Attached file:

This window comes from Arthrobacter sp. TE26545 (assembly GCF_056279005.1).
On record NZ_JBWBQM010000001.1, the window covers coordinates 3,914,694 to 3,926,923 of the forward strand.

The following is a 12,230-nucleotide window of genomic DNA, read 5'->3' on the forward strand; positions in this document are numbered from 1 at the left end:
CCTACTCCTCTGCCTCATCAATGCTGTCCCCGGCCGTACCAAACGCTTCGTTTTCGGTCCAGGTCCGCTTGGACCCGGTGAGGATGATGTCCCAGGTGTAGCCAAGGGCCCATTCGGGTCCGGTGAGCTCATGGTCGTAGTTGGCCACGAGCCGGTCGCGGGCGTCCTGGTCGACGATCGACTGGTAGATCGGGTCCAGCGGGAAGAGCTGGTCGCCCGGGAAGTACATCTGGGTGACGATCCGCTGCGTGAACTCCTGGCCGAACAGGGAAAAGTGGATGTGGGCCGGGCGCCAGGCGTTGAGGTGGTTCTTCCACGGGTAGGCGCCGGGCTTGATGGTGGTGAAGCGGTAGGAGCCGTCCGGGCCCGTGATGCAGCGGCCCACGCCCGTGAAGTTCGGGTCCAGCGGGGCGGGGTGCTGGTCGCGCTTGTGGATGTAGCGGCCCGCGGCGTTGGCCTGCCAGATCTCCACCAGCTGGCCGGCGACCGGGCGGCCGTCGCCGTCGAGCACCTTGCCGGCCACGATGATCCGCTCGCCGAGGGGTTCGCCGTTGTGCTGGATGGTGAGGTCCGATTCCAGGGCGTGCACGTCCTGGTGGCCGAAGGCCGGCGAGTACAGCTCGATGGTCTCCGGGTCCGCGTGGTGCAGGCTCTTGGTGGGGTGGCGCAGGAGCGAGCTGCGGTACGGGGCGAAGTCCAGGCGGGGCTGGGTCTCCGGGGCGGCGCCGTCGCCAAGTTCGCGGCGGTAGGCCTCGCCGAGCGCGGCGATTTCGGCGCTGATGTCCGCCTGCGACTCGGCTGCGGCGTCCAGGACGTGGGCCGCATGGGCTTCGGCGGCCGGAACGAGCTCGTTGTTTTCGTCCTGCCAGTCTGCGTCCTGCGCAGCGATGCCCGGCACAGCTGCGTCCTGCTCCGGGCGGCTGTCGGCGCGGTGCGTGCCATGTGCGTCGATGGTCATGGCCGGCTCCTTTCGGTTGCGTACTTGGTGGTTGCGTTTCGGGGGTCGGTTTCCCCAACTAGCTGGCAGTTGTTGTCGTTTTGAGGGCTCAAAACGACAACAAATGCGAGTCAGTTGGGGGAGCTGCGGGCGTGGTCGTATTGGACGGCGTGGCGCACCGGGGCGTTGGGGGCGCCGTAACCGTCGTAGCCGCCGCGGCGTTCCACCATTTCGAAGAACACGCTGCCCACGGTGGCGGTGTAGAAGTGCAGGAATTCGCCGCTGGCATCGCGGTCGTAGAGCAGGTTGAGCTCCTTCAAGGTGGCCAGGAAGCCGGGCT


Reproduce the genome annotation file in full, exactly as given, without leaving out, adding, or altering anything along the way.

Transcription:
This window comes from Arthrobacter sp. TE26545 (assembly GCF_056279005.1).
On record NZ_JBWBQM010000001.1, the window covers coordinates 3,914,694 to 3,926,923 of the forward strand.

The following is a 12,230-nucleotide window of genomic DNA, read 5'->3' on the forward strand; positions in this document are numbered from 1 at the left end:
CCTACTCCTCTGCCTCATCAATGCTGTCCCCGGCCGTACCAAACGCTTCGTTTTCGGTCCAGGTCCGCTTGGACCCGGTGAGGATGATGTCCCAGGTGTAGCCAAGGGCCCATTCGGGTCCGGTGAGCTCATGGTCGTAGTTGGCCACGAGCCGGTCGCGGGCGTCCTGGTCGACGATCGACTGGTAGATCGGGTCCAGCGGGAAGAGCTGGTCGCCCGGGAAGTACATCTGGGTGACGATCCGCTGCGTGAACTCCTGGCCGAACAGGGAAAAGTGGATGTGGGCCGGGCGCCAGGCGTTGAGGTGGTTCTTCCACGGGTAGGCGCCGGGCTTGATGGTGGTGAAGCGGTAGGAGCCGTCCGGGCCCGTGATGCAGCGGCCCACGCCCGTGAAGTTCGGGTCCAGCGGGGCGGGGTGCTGGTCGCGCTTGTGGATGTAGCGGCCCGCGGCGTTGGCCTGCCAGATCTCCACCAGCTGGCCGGCGACCGGGCGGCCGTCGCCGTCGAGCACCTTGCCGGCCACGATGATCCGCTCGCCGAGGGGTTCGCCGTTGTGCTGGATGGTGAGGTCCGATTCCAGGGCGTGCACGTCCTGGTGGCCGAAGGCCGGCGAGTACAGCTCGATGGTCTCCGGGTCCGCGTGGTGCAGGCTCTTGGTGGGGTGGCGCAGGAGCGAGCTGCGGTACGGGGCGAAGTCCAGGCGGGGCTGGGTCTCCGGGGCGGCGCCGTCGCCAAGTTCGCGGCGGTAGGCCTCGCCGAGCGCGGCGATTTCGGCGCTGATGTCCGCCTGCGACTCGGCTGCGGCGTCCAGGACGTGGGCCGCATGGGCTTCGGCGGCCGGAACGAGCTCGTTGTTTTCGTCCTGCCAGTCTGCGTCCTGCGCAGCGATGCCCGGCACAGCTGCGTCCTGCTCCGGGCGGCTGTCGGCGCGGTGCGTGCCATGTGCGTCGATGGTCATGGCCGGCTCCTTTCGGTTGCGTACTTGGTGGTTGCGTTTCGGGGGTCGGTTTCCCCAACTAGCTGGCAGTTGTTGTCGTTTTGAGGGCTCAAAACGACAACAAATGCGAGTCAGTTGGGGGAGCTGCGGGCGTGGTCGTATTGGACGGCGTGGCGCACCGGGGCGTTGGGGGCGCCGTAACCGTCGTAGCCGCCGCGGCGTTCCACCATTTCGAAGAACACGCTGCCCACGGTGGCGGTGTAGAAGTGCAGGAATTCGCCGCTGGCATCGCGGTCGTAGAGCAGGTTGAGCTCCTTCAAGGTGGCCAGGAAGCCGGGCT